Opening a Door: Sierra Madre Playhouse’s Spin on “Driving Miss Daisy” Posted by Frances Baum Nicholson

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Once seen mostly as a sweet, sometimes fascinating character study, Alfred Uhry’s “Driving Miss Daisy” has gradually become a subject of controversy, in much the way that “The Help” has. The genre, which tends to view the segregated south through the lens of the humanity created by personal interaction between the traditional white elite and their patient African-American domestics, has kind of had its day. That is, if one still plays those parts with that tendency to pigeonhole its participants.

What seems to set the new rendition of Uhry’s play at the Sierra Madre Playhouse apart from some others is the essential maturity of all the characters. This Daisy is terrified of being alone and covering it with bravado. This Hoke is a shy but manly figure whose deference is more to infirmity than color. This Boolie genuinely loves his mother, “gets” Hoke, and is personally cheered by the relationship his mother has with her confidante.

Director Christian Lebano, realizing this may not be an easy show for some, has even included in the program a set of questions for people to use as discussion starters after the play is done. It’s an acknowledgement of both the touching nature, and the baggage, of this play.

Still, “Driving Miss Daisy” remains, at heart, a play about distinct and interesting individuals. Impressive actors can make this piece what they will, and this is most certainly the case here.

Mary Lou Rosato ages with great physical accuracy as Miss Daisy, moving as an aged woman would while giving a refreshing balance of crochety-ness, underlying care, and subliminal fear to the part. Even the very end – a tough element of this play which is rarely done with subtlety – has a startling truth to it, which makes it particularly human.

Willie C. Carpenter gives Hoke more than just the usual dignity, but a kind of presence which lets him look Daisy’s son Boolie in the eye. These are not equals, perhaps, but these are both men who understand that the differences in their social standing are societal more than personal. Carpenter infuses Hoke with that manliness, and – once again – accurate view of the aging process, which make him Daisy’s rock as much as Daisy’s driver.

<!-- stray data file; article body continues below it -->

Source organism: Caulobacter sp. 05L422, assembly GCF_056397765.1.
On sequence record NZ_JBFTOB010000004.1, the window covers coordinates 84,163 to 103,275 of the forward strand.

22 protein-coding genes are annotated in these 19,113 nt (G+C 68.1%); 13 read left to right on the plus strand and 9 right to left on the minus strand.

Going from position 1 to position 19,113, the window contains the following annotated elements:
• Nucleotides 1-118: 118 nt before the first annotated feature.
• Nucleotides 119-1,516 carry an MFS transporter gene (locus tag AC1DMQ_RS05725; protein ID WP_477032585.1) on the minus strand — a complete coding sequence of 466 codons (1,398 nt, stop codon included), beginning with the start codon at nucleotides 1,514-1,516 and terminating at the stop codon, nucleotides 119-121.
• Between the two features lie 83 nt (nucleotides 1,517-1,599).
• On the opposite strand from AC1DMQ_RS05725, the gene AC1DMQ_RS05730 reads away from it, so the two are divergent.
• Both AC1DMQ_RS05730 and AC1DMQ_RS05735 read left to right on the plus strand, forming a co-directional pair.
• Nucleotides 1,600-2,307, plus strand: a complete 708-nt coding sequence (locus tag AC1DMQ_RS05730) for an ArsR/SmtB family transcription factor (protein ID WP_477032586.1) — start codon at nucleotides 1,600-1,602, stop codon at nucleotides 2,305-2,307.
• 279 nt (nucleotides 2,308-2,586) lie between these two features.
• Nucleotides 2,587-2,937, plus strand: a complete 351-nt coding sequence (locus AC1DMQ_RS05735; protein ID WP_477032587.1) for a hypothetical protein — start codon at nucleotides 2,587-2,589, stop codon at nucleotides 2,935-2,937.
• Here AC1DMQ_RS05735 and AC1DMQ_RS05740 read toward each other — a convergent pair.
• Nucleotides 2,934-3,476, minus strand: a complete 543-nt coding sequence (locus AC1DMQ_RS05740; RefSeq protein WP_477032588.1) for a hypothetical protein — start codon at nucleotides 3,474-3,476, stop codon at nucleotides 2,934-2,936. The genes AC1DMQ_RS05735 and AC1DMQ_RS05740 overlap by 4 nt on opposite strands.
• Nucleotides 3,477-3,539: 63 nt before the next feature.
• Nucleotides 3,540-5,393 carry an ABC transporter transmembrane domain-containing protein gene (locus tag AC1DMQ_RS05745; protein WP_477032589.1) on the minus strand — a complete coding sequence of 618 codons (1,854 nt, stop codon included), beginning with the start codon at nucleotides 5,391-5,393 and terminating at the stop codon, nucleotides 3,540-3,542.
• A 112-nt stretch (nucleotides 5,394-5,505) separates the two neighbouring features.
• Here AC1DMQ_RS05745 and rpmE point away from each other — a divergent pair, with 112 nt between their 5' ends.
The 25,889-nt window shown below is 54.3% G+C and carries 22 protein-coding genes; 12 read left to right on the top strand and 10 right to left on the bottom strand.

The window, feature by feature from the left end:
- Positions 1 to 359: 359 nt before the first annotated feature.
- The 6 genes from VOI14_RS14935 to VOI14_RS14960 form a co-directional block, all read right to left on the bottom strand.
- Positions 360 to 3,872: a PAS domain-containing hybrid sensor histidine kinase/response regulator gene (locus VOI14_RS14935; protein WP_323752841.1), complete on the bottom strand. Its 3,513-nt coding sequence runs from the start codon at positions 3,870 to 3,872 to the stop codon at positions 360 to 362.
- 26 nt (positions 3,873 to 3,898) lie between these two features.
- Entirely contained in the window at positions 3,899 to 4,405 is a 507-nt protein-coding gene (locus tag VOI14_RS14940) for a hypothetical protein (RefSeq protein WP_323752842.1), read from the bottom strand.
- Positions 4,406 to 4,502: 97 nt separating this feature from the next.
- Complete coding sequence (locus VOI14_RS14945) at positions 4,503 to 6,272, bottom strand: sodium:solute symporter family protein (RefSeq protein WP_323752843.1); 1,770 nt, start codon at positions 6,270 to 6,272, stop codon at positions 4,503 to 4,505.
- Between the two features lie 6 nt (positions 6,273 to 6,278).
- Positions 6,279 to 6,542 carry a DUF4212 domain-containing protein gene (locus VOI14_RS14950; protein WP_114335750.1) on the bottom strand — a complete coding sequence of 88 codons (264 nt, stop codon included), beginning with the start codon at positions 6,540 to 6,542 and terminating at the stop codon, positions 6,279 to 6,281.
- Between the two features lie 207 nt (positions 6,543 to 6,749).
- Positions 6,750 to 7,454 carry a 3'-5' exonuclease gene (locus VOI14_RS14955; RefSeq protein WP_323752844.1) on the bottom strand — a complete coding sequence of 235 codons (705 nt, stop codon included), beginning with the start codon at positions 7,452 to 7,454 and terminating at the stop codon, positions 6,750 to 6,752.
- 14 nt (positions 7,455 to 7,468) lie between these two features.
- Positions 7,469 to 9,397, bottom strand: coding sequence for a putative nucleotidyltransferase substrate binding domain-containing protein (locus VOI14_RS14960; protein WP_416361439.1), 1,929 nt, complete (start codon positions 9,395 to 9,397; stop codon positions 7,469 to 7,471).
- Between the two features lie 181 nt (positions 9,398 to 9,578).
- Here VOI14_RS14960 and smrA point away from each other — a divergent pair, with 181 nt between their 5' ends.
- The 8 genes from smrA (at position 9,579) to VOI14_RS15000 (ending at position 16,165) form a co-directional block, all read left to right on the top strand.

Perhaps most surprising is Brad Reed’s Boolie. Boolie is usually played as a classic “trying-to-fit-in Jewish Good Ol’ Boy.” Reed’s new spin on the part doesn’t humor or patronize his mother, but rather walks the delicate balance between his love of and identification with her and the realities of his business life in the Atlanta of his day. He gets her. He gets Hoke. He even sometimes seems a tiny bit envious of their ability to live honestly themselves. This portrait ties the whole piece together in interesting ways: a new view, if you will, of the entire proceeding.

Kudos also go to the show’s production values. Gary Wissman’s blissfully simple set keeps the pace of the play (which is performed without intermission) moving right along. Kristen Kopp’s costumes are accurate right down to Daisy’s shoes – impressive for such a small theater. Simple polish seems to be the hallmark of the whole production.

So, take a look at this “Driving Miss Daisy.” Though it remains admittedly controversial, a chance for a new window into such a piece is always useful. And that’s what this production offers: a new window, a new slant on something which has often gotten either too cosy or too disquietingly stereotypical. Whether you agree or disagree with the play or the interpretation, the discussion to follow can be a fine exercise all on its own.

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